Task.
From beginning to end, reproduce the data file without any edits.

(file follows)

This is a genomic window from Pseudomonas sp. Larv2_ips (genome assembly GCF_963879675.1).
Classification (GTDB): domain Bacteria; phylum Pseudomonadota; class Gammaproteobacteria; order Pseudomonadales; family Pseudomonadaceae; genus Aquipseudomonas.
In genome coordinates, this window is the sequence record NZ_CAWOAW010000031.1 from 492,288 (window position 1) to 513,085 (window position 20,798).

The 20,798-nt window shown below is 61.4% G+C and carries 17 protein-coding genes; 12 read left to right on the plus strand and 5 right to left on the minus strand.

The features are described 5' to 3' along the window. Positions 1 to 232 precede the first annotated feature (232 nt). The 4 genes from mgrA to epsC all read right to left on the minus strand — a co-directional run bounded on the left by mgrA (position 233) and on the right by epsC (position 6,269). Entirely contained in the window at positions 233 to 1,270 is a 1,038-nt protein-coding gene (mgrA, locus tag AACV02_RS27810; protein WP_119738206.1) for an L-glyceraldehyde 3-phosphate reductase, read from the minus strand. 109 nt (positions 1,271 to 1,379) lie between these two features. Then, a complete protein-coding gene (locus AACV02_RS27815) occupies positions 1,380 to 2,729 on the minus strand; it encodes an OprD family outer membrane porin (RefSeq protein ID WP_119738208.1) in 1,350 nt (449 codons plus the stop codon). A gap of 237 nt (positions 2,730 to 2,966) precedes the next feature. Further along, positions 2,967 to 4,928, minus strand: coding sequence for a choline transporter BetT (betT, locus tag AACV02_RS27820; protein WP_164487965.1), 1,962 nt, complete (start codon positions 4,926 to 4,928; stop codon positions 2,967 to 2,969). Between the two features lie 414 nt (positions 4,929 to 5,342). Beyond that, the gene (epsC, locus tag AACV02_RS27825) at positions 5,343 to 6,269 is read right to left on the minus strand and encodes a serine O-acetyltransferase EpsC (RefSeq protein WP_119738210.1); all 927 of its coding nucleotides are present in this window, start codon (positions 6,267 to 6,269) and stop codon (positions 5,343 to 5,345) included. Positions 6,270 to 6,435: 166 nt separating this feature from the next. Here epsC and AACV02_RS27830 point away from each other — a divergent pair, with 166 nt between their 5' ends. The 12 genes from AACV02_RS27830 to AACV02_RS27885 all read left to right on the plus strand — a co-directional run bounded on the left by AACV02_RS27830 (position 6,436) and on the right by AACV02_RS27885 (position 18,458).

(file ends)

This is a genomic window from Pseudomonas sp. Larv2_ips (genome assembly GCF_963879675.1).
Classification (GTDB): domain Bacteria; phylum Pseudomonadota; class Gammaproteobacteria; order Pseudomonadales; family Pseudomonadaceae; genus Aquipseudomonas.
In genome coordinates, this window is the sequence record NZ_CAWOAW010000031.1 from 492,288 (window position 1) to 513,085 (window position 20,798).

The 20,798-nt window shown below is 61.4% G+C and carries 17 protein-coding genes; 12 read left to right on the plus strand and 5 right to left on the minus strand.

The features are described 5' to 3' along the window. Positions 1 to 232 precede the first annotated feature (232 nt). The 4 genes from mgrA to epsC all read right to left on the minus strand — a co-directional run bounded on the left by mgrA (position 233) and on the right by epsC (position 6,269). Entirely contained in the window at positions 233 to 1,270 is a 1,038-nt protein-coding gene (mgrA, locus tag AACV02_RS27810; protein WP_119738206.1) for an L-glyceraldehyde 3-phosphate reductase, read from the minus strand. 109 nt (positions 1,271 to 1,379) lie between these two features. Then, a complete protein-coding gene (locus AACV02_RS27815) occupies positions 1,380 to 2,729 on the minus strand; it encodes an OprD family outer membrane porin (RefSeq protein ID WP_119738208.1) in 1,350 nt (449 codons plus the stop codon). A gap of 237 nt (positions 2,730 to 2,966) precedes the next feature. Further along, positions 2,967 to 4,928, minus strand: coding sequence for a choline transporter BetT (betT, locus tag AACV02_RS27820; protein WP_164487965.1), 1,962 nt, complete (start codon positions 4,926 to 4,928; stop codon positions 2,967 to 2,969). Between the two features lie 414 nt (positions 4,929 to 5,342). Beyond that, the gene (epsC, locus tag AACV02_RS27825) at positions 5,343 to 6,269 is read right to left on the minus strand and encodes a serine O-acetyltransferase EpsC (RefSeq protein WP_119738210.1); all 927 of its coding nucleotides are present in this window, start codon (positions 6,267 to 6,269) and stop codon (positions 5,343 to 5,345) included. Positions 6,270 to 6,435: 166 nt separating this feature from the next. Here epsC and AACV02_RS27830 point away from each other — a divergent pair, with 166 nt between their 5' ends. The 12 genes from AACV02_RS27830 to AACV02_RS27885 all read left to right on the plus strand — a co-directional run bounded on the left by AACV02_RS27830 (position 6,436) and on the right by AACV02_RS27885 (position 18,458).